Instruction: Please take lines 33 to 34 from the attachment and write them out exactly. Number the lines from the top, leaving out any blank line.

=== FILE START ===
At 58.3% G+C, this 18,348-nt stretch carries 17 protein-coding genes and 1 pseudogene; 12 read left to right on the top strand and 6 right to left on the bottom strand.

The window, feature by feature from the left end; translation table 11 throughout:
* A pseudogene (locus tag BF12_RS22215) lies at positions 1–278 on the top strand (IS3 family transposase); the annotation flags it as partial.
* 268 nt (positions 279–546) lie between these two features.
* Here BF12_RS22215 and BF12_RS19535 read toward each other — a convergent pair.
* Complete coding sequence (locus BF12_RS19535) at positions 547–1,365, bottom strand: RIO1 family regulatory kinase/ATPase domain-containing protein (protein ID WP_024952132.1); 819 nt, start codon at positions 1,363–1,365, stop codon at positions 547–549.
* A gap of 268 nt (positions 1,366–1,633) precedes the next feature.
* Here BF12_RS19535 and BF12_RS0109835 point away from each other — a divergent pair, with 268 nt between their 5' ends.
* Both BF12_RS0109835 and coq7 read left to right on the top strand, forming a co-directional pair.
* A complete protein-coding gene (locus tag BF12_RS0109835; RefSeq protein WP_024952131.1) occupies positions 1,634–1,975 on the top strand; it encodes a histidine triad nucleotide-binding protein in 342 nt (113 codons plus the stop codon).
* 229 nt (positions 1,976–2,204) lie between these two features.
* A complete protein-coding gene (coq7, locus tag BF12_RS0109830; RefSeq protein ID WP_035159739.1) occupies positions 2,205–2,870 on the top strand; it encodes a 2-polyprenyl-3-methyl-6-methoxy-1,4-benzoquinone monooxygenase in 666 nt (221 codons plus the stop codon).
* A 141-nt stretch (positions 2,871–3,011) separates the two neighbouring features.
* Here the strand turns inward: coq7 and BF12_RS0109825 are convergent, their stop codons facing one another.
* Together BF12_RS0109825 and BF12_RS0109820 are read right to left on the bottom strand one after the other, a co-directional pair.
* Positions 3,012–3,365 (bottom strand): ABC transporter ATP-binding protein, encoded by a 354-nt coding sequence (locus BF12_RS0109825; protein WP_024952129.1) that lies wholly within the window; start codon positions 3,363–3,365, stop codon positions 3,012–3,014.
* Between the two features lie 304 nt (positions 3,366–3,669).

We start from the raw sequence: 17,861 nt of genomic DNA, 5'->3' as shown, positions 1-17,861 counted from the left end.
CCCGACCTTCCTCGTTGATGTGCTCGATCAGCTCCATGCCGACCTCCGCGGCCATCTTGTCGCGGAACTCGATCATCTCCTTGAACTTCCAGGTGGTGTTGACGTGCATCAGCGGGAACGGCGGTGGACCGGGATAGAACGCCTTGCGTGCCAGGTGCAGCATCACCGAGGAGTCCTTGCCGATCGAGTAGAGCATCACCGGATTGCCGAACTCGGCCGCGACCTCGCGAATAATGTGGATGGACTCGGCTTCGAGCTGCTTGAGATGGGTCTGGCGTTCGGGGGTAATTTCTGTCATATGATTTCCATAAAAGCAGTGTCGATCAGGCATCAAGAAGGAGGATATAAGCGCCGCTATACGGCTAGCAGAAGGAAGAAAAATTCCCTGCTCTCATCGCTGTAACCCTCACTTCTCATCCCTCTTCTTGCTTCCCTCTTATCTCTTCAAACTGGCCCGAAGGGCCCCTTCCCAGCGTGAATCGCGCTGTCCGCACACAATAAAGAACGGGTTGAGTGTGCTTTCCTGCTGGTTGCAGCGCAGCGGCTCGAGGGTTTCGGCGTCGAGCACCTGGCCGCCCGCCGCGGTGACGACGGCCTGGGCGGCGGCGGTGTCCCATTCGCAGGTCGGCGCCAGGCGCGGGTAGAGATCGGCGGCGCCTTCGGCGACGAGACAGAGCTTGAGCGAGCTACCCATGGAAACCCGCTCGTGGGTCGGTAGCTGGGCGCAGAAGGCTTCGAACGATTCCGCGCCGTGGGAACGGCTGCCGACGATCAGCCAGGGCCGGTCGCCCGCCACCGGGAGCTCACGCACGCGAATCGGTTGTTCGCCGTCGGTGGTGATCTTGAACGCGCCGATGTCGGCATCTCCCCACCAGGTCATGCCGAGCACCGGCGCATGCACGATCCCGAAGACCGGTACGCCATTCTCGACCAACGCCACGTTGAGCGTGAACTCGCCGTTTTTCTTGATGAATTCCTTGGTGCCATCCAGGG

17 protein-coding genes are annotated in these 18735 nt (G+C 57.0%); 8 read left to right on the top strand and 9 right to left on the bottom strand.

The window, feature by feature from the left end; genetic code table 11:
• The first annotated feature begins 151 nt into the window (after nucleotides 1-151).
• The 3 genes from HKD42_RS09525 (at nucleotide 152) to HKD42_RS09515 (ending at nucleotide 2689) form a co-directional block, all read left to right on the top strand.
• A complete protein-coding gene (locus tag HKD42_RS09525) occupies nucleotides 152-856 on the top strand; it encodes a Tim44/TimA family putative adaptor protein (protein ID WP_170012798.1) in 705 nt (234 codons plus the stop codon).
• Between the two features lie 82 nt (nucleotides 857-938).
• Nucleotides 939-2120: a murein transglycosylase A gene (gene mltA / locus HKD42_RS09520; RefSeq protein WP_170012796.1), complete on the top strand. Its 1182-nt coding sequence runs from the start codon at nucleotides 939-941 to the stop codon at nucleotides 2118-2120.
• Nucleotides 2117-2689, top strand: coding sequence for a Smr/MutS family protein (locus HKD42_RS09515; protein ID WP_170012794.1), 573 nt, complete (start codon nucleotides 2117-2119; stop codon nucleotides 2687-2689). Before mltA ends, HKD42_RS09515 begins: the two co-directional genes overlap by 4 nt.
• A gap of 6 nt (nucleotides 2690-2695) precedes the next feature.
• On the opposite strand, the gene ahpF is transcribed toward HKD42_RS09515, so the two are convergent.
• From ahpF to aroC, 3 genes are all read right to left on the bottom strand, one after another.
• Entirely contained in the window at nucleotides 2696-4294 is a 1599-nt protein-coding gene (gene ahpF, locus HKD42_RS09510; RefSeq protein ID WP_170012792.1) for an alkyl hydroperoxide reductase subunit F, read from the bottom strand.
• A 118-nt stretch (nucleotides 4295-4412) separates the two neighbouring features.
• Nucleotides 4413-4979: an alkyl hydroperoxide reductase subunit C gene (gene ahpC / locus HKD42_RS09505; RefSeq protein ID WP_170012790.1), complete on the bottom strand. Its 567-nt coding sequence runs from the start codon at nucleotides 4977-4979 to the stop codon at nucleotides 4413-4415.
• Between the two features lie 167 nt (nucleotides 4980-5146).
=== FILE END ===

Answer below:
• Nucleotides 4413-4979: an alkyl hydroperoxide reductase subunit C gene (gene ahpC / locus HKD42_RS09505; RefSeq protein ID WP_170012790.1), complete on the bottom strand. Its 567-nt coding sequence runs from the start codon at nucleotides 4977-4979 to the stop codon at nucleotides 4413-4415.
• Between the two features lie 167 nt (nucleotides 4980-5146).